I buried the lede in that last paragraph. "...get back from Europe." Superbooth is right around the corner, y'all! The marquee event of the Eurorack World is April 20-22 at Fex in Berlin, and AD (in the form of me) will be in attendance, showing off Ensō and Eos, and all our other products. I'm very excited for this; it is, by far, my favorite event of the ones we do yearly, and I'm really looking forward to it. Instead of flying direct to Berlin, I'm going to Prague (much cheaper) and renting a car to drive to Berlin. I'll only be in Prague a couple days, but if any AI readers live there and want to grab a beer and whatever it is that Czechs eat, I'm totally down.
So, tl;dr: LA was fun. The Czech Republic and Germany will be fun. First Eos will be out the door Tuesday. Crazy times!
March 31, 2017
by Chris Randall
That right there is a mockup of our new baby, Ensō, which is an audio buffer module in 22hp, with 50 seconds of stereo 48/24 audio memory, and various ways for looping/triggering/etc that buffer. We're done with the hardware design, and are working on the software now.
You can come see it (and the new Eos module) in person if you're in the LA area. I will be doing an Audio Damage clinic/Q&A at Perfect Circuit in Burbank this Wednesday, April 5th, at 7PM. Facebook event page with all the deets is here. Derrick Baseck will be doing a performance, and I'm given to understand there will be pizza and beer, two of the three major food groups. We will be giving away a couple modules, and buttons and stickers and the other usual shit, and I may extemporaneously perform for 15 minutes myself.
In other news, the first articles for the hardware version of Eos will be on the way to me today. So just a beta-testing round and then that will be shipping. Figure two weeks to stores at this point.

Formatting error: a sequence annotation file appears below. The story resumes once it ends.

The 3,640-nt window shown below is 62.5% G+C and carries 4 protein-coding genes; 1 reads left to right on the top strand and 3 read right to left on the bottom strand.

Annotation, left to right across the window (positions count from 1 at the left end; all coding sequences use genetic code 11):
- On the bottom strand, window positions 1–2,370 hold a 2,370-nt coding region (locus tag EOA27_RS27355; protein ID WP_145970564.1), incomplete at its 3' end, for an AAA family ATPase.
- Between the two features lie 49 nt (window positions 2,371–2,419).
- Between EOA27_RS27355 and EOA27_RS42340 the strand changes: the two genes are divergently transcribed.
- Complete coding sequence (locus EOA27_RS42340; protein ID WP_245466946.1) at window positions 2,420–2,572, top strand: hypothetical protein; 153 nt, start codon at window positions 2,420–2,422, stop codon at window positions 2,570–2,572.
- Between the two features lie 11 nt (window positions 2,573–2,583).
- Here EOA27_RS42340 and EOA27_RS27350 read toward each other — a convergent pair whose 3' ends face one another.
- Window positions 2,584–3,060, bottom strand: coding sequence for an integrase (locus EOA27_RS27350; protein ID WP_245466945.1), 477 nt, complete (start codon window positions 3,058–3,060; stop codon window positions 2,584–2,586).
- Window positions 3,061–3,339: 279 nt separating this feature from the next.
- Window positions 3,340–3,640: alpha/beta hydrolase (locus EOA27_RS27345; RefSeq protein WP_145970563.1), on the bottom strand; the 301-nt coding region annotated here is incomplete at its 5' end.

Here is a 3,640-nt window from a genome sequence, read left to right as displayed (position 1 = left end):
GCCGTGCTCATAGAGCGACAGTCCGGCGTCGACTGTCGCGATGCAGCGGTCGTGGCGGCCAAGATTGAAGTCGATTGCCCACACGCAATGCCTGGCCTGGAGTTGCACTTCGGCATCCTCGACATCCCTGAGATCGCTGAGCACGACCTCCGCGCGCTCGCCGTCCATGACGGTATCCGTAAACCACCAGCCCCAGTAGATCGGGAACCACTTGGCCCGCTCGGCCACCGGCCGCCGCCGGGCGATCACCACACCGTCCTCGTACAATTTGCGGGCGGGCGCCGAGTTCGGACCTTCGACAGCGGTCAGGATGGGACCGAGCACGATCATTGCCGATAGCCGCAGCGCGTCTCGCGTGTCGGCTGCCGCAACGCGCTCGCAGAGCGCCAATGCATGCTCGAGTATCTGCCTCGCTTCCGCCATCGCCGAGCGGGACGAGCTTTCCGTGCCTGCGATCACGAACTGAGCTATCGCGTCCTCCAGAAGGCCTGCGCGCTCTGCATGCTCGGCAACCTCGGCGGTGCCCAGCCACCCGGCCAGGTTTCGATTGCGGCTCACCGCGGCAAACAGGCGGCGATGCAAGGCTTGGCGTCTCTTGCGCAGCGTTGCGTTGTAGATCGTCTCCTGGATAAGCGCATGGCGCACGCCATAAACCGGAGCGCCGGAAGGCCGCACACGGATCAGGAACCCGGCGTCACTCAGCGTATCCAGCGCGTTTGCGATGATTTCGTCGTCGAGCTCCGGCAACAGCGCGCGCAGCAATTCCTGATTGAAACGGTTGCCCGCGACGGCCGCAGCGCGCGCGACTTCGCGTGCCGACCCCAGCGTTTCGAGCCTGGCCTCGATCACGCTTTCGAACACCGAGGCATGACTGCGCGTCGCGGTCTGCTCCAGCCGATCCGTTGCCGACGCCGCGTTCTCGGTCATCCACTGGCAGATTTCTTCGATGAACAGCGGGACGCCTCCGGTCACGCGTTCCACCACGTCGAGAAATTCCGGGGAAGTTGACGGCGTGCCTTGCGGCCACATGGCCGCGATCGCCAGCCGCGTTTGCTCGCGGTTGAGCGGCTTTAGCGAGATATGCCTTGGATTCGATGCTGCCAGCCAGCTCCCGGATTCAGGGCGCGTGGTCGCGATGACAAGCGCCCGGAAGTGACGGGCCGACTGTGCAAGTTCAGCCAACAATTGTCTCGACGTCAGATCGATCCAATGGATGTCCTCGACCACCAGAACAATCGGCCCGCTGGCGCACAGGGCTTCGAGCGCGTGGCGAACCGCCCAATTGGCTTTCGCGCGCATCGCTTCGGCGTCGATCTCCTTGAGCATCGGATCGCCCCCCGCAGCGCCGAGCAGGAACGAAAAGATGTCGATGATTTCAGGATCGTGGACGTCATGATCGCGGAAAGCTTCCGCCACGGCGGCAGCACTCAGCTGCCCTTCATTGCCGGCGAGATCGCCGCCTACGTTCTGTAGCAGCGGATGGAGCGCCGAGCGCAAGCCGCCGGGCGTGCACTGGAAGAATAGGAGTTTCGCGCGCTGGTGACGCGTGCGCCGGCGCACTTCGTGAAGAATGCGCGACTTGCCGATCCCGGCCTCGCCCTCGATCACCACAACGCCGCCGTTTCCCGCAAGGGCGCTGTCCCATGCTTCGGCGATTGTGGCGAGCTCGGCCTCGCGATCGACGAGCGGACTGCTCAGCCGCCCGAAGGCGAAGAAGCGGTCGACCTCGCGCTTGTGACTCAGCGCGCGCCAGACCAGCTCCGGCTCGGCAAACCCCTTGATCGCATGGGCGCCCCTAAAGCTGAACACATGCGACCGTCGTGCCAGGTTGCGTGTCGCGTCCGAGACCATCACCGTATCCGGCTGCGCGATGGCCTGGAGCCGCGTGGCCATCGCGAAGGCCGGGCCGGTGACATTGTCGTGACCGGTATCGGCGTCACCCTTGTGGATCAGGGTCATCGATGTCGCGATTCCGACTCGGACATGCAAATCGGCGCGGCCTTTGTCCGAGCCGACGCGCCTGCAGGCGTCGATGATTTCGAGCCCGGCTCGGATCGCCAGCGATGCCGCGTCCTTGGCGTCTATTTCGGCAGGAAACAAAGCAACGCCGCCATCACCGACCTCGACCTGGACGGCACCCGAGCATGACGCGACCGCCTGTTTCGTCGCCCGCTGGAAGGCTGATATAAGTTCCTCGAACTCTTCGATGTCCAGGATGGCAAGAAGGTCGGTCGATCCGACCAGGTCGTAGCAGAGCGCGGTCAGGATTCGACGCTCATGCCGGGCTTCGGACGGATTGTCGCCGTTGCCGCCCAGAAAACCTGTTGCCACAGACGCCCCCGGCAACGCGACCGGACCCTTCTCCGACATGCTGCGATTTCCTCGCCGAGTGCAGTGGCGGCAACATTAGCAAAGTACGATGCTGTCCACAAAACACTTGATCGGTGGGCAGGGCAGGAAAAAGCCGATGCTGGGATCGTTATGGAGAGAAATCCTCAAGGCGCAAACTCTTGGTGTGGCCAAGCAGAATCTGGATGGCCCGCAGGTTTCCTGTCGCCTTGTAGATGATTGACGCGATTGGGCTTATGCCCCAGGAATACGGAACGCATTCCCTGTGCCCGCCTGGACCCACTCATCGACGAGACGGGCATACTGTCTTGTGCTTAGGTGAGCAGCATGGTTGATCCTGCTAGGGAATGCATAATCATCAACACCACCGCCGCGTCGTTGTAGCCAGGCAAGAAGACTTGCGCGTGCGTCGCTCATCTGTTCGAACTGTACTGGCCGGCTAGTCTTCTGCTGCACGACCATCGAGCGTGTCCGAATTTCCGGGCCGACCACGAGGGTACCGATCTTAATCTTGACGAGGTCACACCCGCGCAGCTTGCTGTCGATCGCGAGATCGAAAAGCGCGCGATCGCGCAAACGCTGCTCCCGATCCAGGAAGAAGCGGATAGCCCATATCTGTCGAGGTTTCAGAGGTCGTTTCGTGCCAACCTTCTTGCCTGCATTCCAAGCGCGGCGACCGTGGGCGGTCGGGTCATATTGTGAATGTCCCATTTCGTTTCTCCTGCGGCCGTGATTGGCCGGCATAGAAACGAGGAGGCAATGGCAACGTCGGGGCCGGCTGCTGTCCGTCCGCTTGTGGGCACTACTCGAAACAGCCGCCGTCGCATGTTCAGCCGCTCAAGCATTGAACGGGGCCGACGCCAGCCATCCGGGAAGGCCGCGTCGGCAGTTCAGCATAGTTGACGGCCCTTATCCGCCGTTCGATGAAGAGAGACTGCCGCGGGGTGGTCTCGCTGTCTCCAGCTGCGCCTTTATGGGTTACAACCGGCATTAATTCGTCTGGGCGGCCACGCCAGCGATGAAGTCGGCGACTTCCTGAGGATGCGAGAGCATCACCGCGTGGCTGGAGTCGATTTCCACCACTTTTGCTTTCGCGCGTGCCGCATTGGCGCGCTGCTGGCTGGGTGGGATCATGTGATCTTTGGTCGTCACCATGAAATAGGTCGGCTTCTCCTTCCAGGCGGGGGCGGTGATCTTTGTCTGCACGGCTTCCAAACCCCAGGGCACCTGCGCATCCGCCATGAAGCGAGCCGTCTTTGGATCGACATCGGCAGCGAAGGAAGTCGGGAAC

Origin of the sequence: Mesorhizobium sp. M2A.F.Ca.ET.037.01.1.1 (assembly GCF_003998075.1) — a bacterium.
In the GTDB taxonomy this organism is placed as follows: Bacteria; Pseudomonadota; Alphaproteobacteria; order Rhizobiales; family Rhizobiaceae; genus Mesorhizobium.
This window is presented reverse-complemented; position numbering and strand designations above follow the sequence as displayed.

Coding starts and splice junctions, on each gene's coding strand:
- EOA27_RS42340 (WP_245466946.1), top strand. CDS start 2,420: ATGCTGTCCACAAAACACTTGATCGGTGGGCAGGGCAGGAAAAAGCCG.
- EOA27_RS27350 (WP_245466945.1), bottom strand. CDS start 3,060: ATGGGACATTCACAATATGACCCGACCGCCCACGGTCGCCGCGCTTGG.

And finally, we will be attending Superbooth in Berlin again this year. I'm flying in to Prague on April 15, and then driving up to Berlin a couple days later. If you are in town and want to hook up, get at me in the usual methods.
March 5, 2017
by Chris Randall
While Adam and I were waiting for the Lyft to take us to Holocene to start setting up Sync02 yesterday, I was taking a quick scroll through Facebook, and it threw up one of those "memories" things from the same day in 2016, which happened to be the day I arrived in San Francisco for Sync01. It was a nice juxtaposition, considering that my initial idea for a gathering of all our friends in this business to show off the gear and music we make in a comfortable and casual environment has effectively doubled in size in the space of a year.
While it may seem like I put all this together from a casual observation point, the simple fact of the matter is that I just come up with a context, and everyone else in the Eurorack Family commits their efforts and resources to making it a success. By the time the thing is running, I'm just a bemused observer.
In any event, the people at Holocene were understanding and helpful, Jason at Control Voltage did all the hard work, and all our amazing family of manufacturers and musicians pulled out the stops to make a great event. I'm so glad to be a part of this crew of amazingly talented people.
A special thank-you to T2, Rodent, Bana Haffar, and Derrick Baseck for putting on a fucking amazing after-event performance. That shit was epic, no joke.